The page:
PCG Pays $2 Million To Escape New York Probe

Pacific Corporate Group, a La Jolla, Calif.-based private equity consultant, has agreed to pay $2 million as part of a settlement related to the New York state pension kickback scandal.

PCG also has agreed not to use placement agents to solicit business from public pension funds, although it can continue to use placement agents when securing fund commitments for public pension clients (except when banned by a client, like the New York State Common Retirement Fund). In exchange, NY Attorney General Andrew Cuomo said that he has ended the investigation into PCG, although did not specify if the termination was to all of PCG’s activities or only to its New York dealings (PCG has major business with state and municipal pension systems in California, and word is that Cuomo was taking a look via The Martin Act). [Update: Cuomo spokesman says that the agreement “ends this office’s investigation into PCG.”]

In a statement, PCG said: “We are taking these steps to make the public whole for the improper actions of a former executive, to put this episode behind us and to move our business forward.”

That former executive is Steve Moseley, who in late 2006 helped form a $750 million co-investment vehicle funded by the New York State Common Retirement Fund. It was done in partnership with hedge fund The Clinton Group (where Moseley later went to work), and allegedly included an undisclosed participation by indicted “placement agent” Hank Morris. The vehicle also included a partial ownership, and investment committee seat, for Barrett Wissman, a Texas hedge fund manager who has plead guilty to securities fraud.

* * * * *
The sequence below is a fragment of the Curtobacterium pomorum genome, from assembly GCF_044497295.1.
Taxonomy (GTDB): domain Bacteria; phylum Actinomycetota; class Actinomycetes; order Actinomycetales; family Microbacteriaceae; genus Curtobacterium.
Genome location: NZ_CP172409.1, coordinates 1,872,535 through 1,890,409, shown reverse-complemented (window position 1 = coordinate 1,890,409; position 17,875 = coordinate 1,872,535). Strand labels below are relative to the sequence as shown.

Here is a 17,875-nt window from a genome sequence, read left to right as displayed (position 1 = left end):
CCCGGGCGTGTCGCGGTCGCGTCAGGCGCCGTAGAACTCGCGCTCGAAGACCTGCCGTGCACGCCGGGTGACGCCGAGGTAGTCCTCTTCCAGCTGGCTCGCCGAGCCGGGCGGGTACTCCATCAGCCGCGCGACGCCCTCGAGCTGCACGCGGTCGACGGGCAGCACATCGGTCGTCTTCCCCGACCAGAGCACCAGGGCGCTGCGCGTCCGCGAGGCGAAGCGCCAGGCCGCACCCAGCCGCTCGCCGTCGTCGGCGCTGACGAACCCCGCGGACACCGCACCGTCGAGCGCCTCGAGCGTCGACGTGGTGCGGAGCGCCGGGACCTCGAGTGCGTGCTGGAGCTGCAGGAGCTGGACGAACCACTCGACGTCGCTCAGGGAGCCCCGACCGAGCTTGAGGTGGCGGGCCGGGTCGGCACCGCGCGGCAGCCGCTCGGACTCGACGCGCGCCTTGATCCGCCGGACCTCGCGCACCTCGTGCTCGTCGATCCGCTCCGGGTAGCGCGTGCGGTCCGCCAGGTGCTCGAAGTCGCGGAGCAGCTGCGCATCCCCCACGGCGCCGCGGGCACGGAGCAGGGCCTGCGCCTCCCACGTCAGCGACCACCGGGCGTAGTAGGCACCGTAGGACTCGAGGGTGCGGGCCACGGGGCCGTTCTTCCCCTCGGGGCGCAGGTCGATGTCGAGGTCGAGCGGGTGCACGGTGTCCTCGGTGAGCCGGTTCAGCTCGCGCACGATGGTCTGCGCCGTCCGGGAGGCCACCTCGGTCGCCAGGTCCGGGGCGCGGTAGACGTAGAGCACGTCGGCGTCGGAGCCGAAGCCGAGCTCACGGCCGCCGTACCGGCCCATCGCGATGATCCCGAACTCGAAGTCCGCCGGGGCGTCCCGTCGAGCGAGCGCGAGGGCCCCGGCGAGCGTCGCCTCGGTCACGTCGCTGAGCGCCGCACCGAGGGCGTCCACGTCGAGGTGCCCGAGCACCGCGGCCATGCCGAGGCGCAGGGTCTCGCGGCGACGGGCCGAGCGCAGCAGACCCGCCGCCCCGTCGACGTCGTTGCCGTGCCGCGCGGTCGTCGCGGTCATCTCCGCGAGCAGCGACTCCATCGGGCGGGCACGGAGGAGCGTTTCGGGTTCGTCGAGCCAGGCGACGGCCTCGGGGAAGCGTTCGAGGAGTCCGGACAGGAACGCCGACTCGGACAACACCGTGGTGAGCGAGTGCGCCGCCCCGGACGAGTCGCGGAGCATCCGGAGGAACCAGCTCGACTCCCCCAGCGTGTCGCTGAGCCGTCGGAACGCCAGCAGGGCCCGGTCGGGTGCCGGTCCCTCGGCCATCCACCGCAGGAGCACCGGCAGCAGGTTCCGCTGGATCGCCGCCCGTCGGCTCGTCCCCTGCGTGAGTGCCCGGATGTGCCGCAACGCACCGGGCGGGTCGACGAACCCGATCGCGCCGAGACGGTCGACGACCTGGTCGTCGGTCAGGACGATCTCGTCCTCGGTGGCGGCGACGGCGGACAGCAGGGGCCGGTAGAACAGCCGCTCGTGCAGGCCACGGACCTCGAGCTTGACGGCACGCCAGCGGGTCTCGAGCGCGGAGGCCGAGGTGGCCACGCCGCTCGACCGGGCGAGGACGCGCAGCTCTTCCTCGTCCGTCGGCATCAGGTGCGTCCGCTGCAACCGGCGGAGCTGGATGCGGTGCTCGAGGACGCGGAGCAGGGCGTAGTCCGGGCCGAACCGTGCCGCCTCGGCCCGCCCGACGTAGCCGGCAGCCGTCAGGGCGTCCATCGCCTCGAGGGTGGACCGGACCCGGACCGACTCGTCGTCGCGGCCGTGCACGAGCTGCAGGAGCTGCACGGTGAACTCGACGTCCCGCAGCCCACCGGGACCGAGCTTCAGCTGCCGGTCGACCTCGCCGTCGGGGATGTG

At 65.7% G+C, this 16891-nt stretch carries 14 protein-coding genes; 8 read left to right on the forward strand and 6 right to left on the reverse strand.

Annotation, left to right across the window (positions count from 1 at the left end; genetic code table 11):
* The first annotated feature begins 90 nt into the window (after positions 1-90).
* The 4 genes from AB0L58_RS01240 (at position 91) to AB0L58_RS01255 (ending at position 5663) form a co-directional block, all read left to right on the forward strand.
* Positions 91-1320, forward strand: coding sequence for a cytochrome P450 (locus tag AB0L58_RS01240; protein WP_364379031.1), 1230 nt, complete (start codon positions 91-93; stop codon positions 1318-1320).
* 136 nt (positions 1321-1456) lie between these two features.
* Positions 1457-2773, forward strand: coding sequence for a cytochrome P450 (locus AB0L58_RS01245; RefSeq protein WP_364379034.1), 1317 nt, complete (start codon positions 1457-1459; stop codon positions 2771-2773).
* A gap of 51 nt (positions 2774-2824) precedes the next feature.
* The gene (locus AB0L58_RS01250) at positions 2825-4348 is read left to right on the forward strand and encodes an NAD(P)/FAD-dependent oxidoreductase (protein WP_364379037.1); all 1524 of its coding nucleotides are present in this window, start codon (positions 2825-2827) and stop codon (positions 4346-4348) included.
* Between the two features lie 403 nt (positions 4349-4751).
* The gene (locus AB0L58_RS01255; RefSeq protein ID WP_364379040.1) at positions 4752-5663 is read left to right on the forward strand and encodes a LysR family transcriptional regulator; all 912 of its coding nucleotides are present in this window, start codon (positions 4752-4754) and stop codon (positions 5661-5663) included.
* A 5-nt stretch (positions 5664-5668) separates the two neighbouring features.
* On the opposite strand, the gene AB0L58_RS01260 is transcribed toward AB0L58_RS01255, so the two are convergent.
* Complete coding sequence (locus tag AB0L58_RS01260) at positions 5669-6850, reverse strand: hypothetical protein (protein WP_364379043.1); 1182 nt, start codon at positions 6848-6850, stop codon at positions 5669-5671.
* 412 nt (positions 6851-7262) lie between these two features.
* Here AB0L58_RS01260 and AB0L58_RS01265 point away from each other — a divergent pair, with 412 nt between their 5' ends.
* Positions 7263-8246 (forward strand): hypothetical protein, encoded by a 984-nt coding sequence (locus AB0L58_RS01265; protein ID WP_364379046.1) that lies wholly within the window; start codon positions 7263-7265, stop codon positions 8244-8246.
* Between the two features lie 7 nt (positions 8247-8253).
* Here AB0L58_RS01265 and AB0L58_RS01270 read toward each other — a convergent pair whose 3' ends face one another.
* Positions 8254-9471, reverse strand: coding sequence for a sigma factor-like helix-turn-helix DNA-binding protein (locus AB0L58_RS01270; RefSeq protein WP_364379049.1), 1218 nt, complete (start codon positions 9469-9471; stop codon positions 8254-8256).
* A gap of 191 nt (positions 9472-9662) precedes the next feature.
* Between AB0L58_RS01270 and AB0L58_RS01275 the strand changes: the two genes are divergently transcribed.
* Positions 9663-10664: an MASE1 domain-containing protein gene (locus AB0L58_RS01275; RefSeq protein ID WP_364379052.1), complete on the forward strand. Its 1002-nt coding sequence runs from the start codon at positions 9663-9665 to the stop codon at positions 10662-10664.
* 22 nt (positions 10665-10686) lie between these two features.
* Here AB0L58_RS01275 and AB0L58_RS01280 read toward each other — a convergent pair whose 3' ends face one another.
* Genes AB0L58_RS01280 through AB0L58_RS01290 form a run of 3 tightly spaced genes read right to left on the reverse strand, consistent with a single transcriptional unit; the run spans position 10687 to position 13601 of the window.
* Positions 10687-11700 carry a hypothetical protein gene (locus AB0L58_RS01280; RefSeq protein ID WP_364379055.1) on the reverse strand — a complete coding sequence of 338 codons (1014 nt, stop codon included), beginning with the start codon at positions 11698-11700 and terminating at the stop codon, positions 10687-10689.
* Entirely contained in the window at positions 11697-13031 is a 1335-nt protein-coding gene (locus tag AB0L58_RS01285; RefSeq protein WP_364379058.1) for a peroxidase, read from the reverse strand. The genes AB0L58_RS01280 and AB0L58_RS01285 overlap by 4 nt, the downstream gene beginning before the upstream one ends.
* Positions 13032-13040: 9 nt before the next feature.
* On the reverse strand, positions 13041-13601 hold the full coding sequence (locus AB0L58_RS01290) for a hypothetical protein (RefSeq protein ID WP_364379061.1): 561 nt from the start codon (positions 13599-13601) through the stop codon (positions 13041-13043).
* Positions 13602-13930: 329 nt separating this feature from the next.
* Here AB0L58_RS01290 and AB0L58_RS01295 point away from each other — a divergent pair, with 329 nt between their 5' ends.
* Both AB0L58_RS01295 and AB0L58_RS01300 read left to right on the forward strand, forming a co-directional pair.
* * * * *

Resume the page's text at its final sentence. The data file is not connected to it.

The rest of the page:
There have been no charges filed against Moseley, who said in May that he had “been assured by the Attorney General of New York that I am not a target of the ongoing industry investigation.”

As a side note, the co-investment fund itself has been well in the black, despite being focused on mega-buyout transactions.

Cuomo’s office is expected to publish an Assurance of Discontinuance later today, but peHUB has obtained some of the relevant language [Update: Here’s the whole thing]:

23. In or about February 2001, PCGCP secured a $150 million commitment from the CRF to manage a co-investment vehicle, known as the New York State Retirement Co-Investment Fund (“Fund I”). PCGCP did not use a placement agent to obtain this initial investment; nor did PCGCP use placement agents with respect to any subsequent investments it obtained from the CRF.

24. By in or about the fall of 2005, PCGCP had deployed substantially all of the capital committed by CRF to Fund I. PCGCP had enjoyed approximately 30% returns on Fund I, and so PCGCP anticipated that it would receive an additional allocation from the CRF. PCGCP initiated conversations with CRF investment staff regarding such allocation. These discussions were led by a partner of PCGCP who has since left the firm (“PCGCP Partner 1”). PCGCP Partner 1’s main point of contact at CRF was David Loglisci, the Chief Investment Officer at that time. Very early in their discussions, Loglisci explained to PCGCP Partner 1 that he wanted to continue the CRF’s co-investment program, but wanted to do so in the context of a joint venture involving PCGCP as well as a second firm, the Clinton Group, a hedge fund manager headquartered in New York.